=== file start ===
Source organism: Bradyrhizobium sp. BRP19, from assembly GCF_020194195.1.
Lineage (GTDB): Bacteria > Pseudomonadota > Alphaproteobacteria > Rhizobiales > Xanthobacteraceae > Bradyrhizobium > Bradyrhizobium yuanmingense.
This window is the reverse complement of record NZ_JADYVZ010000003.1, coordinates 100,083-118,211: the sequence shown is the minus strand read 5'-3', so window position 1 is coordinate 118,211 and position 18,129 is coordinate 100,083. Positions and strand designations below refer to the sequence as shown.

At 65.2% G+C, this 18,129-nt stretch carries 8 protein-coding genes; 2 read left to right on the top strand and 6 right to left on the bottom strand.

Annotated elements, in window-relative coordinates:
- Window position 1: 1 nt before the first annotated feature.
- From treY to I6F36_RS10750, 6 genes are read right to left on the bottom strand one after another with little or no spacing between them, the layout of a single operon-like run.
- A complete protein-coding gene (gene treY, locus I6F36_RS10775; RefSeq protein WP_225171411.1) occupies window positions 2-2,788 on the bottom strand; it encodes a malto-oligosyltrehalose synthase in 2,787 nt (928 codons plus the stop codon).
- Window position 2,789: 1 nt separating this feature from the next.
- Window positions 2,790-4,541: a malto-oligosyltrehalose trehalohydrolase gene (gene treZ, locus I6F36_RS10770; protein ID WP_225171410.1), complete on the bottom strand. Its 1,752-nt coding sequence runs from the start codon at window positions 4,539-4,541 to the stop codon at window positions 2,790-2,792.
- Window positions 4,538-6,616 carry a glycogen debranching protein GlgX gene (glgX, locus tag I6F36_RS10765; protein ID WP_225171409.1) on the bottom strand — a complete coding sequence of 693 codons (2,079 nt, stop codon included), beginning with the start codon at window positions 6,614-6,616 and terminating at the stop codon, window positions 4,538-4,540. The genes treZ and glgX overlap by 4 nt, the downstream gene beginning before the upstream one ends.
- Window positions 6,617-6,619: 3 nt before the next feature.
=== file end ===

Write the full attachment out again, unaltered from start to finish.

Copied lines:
Source organism: Bradyrhizobium sp. BRP19, from assembly GCF_020194195.1.
Lineage (GTDB): Bacteria > Pseudomonadota > Alphaproteobacteria > Rhizobiales > Xanthobacteraceae > Bradyrhizobium > Bradyrhizobium yuanmingense.
This window is the reverse complement of record NZ_JADYVZ010000003.1, coordinates 100,083-118,211: the sequence shown is the minus strand read 5'-3', so window position 1 is coordinate 118,211 and position 18,129 is coordinate 100,083. Positions and strand designations below refer to the sequence as shown.

At 65.2% G+C, this 18,129-nt stretch carries 8 protein-coding genes; 2 read left to right on the top strand and 6 right to left on the bottom strand.

Annotated elements, in window-relative coordinates:
- Window position 1: 1 nt before the first annotated feature.
- From treY to I6F36_RS10750, 6 genes are read right to left on the bottom strand one after another with little or no spacing between them, the layout of a single operon-like run.
- A complete protein-coding gene (gene treY, locus I6F36_RS10775; RefSeq protein WP_225171411.1) occupies window positions 2-2,788 on the bottom strand; it encodes a malto-oligosyltrehalose synthase in 2,787 nt (928 codons plus the stop codon).
- Window position 2,789: 1 nt separating this feature from the next.
- Window positions 2,790-4,541: a malto-oligosyltrehalose trehalohydrolase gene (gene treZ, locus I6F36_RS10770; protein ID WP_225171410.1), complete on the bottom strand. Its 1,752-nt coding sequence runs from the start codon at window positions 4,539-4,541 to the stop codon at window positions 2,790-2,792.
- Window positions 4,538-6,616 carry a glycogen debranching protein GlgX gene (glgX, locus tag I6F36_RS10765; protein ID WP_225171409.1) on the bottom strand — a complete coding sequence of 693 codons (2,079 nt, stop codon included), beginning with the start codon at window positions 6,614-6,616 and terminating at the stop codon, window positions 4,538-4,540. The genes treZ and glgX overlap by 4 nt, the downstream gene beginning before the upstream one ends.
- Window positions 6,617-6,619: 3 nt before the next feature.